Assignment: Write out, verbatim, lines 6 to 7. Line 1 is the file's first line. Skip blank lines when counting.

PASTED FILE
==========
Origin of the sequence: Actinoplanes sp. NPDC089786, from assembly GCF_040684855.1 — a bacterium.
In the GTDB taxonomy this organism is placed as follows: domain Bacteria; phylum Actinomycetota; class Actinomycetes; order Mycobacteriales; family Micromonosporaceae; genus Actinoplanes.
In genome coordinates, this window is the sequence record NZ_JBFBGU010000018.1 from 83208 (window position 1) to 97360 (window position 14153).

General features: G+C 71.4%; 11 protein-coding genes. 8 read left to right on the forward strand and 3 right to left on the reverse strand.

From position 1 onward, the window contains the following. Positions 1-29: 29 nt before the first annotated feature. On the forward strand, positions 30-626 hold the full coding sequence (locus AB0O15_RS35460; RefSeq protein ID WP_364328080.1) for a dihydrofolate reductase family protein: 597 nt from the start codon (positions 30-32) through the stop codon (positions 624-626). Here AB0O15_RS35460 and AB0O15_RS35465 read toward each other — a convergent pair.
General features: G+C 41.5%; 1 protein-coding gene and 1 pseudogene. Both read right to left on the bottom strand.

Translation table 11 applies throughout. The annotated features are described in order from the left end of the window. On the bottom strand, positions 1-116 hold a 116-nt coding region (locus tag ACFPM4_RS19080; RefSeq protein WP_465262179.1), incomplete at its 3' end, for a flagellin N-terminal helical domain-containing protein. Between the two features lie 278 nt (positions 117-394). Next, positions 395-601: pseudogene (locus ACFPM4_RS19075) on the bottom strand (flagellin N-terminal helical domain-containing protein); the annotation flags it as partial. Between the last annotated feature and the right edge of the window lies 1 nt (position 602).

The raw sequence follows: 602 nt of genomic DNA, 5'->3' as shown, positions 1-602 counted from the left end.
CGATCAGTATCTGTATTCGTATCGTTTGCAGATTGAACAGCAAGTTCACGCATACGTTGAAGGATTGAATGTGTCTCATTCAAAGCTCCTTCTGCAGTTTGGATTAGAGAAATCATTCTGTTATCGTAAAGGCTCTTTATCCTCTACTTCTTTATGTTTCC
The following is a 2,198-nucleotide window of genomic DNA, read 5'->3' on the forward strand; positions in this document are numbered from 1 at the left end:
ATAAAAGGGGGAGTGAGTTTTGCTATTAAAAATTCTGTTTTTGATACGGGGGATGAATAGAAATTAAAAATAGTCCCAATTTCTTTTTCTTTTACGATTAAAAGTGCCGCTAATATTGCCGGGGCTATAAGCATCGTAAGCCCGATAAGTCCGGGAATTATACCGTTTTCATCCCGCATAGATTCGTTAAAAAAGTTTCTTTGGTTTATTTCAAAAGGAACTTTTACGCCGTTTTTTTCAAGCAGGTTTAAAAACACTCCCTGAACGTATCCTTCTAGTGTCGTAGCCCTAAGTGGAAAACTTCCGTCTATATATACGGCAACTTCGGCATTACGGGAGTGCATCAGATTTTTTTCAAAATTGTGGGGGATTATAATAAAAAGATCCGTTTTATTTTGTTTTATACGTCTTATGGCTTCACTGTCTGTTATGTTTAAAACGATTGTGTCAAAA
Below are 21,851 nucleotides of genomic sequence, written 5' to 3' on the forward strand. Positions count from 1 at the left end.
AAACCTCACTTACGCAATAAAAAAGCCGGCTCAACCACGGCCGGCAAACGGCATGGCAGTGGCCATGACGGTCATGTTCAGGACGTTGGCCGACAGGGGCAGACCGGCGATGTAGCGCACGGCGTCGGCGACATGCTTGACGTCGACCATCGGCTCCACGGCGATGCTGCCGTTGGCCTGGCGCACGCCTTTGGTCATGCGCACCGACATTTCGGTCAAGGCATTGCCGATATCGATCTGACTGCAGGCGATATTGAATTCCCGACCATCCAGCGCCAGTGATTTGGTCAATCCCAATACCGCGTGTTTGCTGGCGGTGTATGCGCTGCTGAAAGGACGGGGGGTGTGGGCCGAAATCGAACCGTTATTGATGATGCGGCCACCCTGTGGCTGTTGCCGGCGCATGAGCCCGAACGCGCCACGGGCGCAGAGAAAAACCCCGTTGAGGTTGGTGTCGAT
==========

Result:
General features: G+C 41.5%; 1 protein-coding gene and 1 pseudogene. Both read right to left on the bottom strand.

Translation table 11 applies throughout. The annotated features are described in order from the left end of the window. On the bottom strand, positions 1-116 hold a 116-nt coding region (locus tag ACFPM4_RS19080; RefSeq protein WP_465262179.1), incomplete at its 3' end, for a flagellin N-terminal helical domain-containing protein. Between the two features lie 278 nt (positions 117-394). Next, positions 395-601: pseudogene (locus ACFPM4_RS19075) on the bottom strand (flagellin N-terminal helical domain-containing protein); the annotation flags it as partial. Between the last annotated feature and the right edge of the window lies 1 nt (position 602).